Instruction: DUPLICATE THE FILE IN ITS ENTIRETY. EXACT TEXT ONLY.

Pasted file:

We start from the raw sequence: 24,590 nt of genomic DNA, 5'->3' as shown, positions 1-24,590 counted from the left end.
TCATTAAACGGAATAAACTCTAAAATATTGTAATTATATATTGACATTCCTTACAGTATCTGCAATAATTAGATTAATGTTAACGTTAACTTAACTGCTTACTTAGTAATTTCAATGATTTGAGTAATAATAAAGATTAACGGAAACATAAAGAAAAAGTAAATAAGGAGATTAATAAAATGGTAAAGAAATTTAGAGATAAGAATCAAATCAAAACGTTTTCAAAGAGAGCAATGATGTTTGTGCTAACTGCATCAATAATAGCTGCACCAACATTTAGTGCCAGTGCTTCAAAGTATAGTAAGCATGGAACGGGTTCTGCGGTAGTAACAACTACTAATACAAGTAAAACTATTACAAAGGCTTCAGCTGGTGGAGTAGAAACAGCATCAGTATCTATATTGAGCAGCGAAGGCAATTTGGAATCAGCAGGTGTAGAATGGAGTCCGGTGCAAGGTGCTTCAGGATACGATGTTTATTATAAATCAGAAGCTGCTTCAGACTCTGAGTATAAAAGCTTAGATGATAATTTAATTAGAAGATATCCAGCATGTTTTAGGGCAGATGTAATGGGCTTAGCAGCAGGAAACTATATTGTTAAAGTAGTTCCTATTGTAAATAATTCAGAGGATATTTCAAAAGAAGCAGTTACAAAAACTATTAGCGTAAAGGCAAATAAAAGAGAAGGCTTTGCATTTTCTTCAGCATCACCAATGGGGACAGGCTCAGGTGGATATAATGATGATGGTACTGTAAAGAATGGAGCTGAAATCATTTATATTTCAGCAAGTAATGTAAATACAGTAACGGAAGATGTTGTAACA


We start from the raw sequence: 24,590 nt of genomic DNA, 5'->3' as shown, positions 1-24,590 counted from the left end.
TCATTAAACGGAATAAACTCTAAAATATTGTAATTATATATTGACATTCCTTACAGTATCTGCAATAATTAGATTAATGTTAACGTTAACTTAACTGCTTACTTAGTAATTTCAATGATTTGAGTAATAATAAAGATTAACGGAAACATAAAGAAAAAGTAAATAAGGAGATTAATAAAATGGTAAAGAAATTTAGAGATAAGAATCAAATCAAAACGTTTTCAAAGAGAGCAATGATGTTTGTGCTAACTGCATCAATAATAGCTGCACCAACATTTAGTGCCAGTGCTTCAAAGTATAGTAAGCATGGAACGGGTTCTGCGGTAGTAACAACTACTAATACAAGTAAAACTATTACAAAGGCTTCAGCTGGTGGAGTAGAAACAGCATCAGTATCTATATTGAGCAGCGAAGGCAATTTGGAATCAGCAGGTGTAGAATGGAGTCCGGTGCAAGGTGCTTCAGGATACGATGTTTATTATAAATCAGAAGCTGCTTCAGACTCTGAGTATAAAAGCTTAGATGATAATTTAATTAGAAGATATCCAGCATGTTTTAGGGCAGATGTAATGGGCTTAGCAGCAGGAAACTATATTGTTAAAGTAGTTCCTATTGTAAATAATTCAGAGGATATTTCAAAAGAAGCAGTTACAAAAACTATTAGCGTAAAGGCAAATAAAAGAGAAGGCTTTGCATTTTCTTCAGCATCACCAATGGGGACAGGCTCAGGTGGATATAATGATGATGGTACTGTAAAGAATGGAGCTGAAATCATTTATATTTCAGCAAGTAATGTAAATACAGTAACGGAAGATGTTGTAACA